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Australia: Primetime TV documentary shines harsh light on China's organ harvesting practices

23/05/2015

(Minghui.org) Human Harvest: China's Organ Trafficking, a 25-minute documentary on China's practice of killing prisoners of conscience for their organs, was aired during primetime on April 7th on SBS One's “Dateline,” the longest-running international current affairs programme in Australia.

The award-winning documentary put a harsh spotlight on the practice of killing on demand, something that Party officials go to great lengths to cover up and deny. Multiple Australian media agencies published follow-up stories the next day.

Human Harvest: China's Organ Trafficking, broadcast on a national public television network in Australia, posed the question: “What can governments do to stop illegal organ trading?”

Organ traffic is a billion-dollar business for the communist regime's army and military hospitals, according to the documentary. In a country without a tradition of donating organs, more than 10,000 transplant operations have taken place every year of the past decade.

“Somebody's being killed for the organs ... There's no other way to explain what's happening," said David Matas, a human rights lawyer from Canada. He explained that the number of death row prisoners didn't come close to providing enough organs to explain the huge number of transplants and that living prisoners of conscience make up for the shortfall, with Falun Gong practitioners the key targets.

Mr Matas and veteran Canadian diplomat David Kilgour spent years collecting the evidence and concluded that a state-sanctioned organ harvesting business exists in China.

Their first book, Bloody Harvest, published in 2009, presented 53 pieces of evidence collected during their research. In State Organs: Transplant Abuse in China, published in July 2012, they edited articles from seven physicians on the subject.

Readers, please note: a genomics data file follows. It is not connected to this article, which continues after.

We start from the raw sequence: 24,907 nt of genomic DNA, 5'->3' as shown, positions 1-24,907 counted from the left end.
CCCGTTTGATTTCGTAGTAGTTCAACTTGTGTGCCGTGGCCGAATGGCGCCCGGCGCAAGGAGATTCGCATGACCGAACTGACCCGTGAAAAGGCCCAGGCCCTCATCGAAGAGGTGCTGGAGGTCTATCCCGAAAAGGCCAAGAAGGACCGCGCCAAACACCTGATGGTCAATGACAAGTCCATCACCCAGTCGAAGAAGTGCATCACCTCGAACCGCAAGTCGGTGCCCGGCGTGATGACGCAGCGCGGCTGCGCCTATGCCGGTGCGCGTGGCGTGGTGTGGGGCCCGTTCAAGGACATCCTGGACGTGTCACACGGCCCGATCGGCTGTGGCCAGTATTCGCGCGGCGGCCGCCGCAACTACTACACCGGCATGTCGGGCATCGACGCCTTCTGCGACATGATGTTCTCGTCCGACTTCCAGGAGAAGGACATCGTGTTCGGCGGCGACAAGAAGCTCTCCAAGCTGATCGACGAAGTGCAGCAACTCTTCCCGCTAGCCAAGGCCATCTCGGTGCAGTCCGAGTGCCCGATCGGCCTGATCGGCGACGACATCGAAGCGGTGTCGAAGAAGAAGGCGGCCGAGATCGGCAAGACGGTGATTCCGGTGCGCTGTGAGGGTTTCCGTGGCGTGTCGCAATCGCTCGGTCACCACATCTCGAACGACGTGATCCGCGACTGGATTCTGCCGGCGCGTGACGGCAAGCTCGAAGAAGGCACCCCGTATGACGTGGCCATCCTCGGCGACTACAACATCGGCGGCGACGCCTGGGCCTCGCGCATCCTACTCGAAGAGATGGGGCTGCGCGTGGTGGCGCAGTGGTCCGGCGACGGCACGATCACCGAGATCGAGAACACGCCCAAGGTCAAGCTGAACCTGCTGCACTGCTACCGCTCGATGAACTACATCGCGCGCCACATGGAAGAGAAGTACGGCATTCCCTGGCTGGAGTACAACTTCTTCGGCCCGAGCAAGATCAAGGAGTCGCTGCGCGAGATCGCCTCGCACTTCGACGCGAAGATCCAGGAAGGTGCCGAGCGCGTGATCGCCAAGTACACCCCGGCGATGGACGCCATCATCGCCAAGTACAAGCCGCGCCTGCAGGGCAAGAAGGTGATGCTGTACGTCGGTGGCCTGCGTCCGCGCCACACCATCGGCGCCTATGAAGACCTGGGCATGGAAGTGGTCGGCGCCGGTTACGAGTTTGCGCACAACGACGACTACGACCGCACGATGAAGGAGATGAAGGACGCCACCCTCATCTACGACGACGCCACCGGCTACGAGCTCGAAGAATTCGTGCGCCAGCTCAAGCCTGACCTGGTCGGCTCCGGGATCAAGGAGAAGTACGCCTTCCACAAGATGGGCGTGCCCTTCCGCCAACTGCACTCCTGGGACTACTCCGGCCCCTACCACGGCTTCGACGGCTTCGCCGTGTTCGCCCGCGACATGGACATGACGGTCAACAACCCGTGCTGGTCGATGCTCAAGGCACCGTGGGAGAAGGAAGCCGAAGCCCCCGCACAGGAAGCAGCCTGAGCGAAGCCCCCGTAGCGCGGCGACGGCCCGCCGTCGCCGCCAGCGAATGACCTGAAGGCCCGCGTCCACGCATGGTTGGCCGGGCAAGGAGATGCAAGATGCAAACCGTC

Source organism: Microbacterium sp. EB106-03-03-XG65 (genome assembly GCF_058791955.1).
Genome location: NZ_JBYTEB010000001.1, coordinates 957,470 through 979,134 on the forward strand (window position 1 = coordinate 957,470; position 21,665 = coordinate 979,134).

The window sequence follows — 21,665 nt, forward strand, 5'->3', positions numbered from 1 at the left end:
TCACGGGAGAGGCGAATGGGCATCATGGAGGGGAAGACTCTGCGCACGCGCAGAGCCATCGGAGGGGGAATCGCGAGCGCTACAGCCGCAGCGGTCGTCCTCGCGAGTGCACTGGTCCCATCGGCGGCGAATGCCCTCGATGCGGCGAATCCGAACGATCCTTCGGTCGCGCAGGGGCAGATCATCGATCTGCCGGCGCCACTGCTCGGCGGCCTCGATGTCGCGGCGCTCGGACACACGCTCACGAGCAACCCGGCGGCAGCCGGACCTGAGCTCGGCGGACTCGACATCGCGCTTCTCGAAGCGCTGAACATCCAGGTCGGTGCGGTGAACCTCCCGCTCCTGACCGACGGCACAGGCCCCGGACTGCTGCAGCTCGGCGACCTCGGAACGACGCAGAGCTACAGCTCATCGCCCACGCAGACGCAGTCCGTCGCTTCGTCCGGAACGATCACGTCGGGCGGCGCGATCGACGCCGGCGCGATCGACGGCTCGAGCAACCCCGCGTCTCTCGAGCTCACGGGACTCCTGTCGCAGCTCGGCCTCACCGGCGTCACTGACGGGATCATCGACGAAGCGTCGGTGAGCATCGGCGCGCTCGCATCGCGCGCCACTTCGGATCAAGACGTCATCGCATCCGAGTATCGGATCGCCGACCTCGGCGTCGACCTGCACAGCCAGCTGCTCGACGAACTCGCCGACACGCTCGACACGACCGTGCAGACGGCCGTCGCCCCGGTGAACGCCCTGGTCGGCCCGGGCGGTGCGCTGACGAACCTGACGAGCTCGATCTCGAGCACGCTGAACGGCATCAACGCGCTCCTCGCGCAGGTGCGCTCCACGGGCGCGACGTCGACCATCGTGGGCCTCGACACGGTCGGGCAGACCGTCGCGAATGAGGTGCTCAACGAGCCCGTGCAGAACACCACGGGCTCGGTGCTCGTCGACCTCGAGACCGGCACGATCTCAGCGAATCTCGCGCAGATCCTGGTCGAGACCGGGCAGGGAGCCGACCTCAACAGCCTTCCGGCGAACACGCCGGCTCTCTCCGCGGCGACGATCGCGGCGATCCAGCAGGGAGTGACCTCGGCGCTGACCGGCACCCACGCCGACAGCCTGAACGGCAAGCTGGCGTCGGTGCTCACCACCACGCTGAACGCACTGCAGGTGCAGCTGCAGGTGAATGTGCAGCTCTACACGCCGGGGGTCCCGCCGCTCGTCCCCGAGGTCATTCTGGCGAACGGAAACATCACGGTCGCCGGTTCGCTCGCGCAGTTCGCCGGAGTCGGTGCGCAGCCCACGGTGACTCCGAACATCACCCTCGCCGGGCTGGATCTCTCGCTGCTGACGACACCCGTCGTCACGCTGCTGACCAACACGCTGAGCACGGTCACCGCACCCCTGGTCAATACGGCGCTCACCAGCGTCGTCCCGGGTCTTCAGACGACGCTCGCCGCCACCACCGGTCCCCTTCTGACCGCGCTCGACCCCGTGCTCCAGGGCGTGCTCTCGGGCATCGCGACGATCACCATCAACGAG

The documentary aired on April 7th, and includes accounts of witnesses, a patient who travelled to China for a kidney, and doctors.

Leon Lee, producer and director of the documentary, first heard about the organ harvesting scandal in 2006. He found it hard to believe until he studied the evidence and realised that it was true, giving him the idea to make a documentary about it.

“I am glad to see the response from the viewers in Australia.” said Lee, referring to the tweets audience members posted. “Learning about these atrocities, something I believe to be unprecedented in human history, people will talk to their friends and relatives and make efforts to stop them.”

Mr Lee wasn't alone in doubting the stories of forced organ harvesting at first. Peter Westmore, president of the National Civic Council, a grassroots political organisation in Australia, said that, despite his initial disbelief that the Chinese regime would harvest organs from prisoners of conscience (the majority of whom are Falun Gong practitioners), he is among the many who, over the years, became convinced of the existence of the crime.

As Mr Westmore recalled, if the accusation of organ harvesting was true, then, “There had to be a big transplant industry in China.” His curiosity stirred, he began to do a little investigation on his own.

His own online research came up with consistent information: “There were English websites aimed at English speakers and other foreigners advertising transplants at China's hospitals. They claimed that the transplants would be done immediately, and if anything went wrong with the transplant, then another would be offered within two weeks!”

Sydney Morning Herald, TV Channel 9, News.Com.Au, and Daily Mail were among the media that carried the news the next day.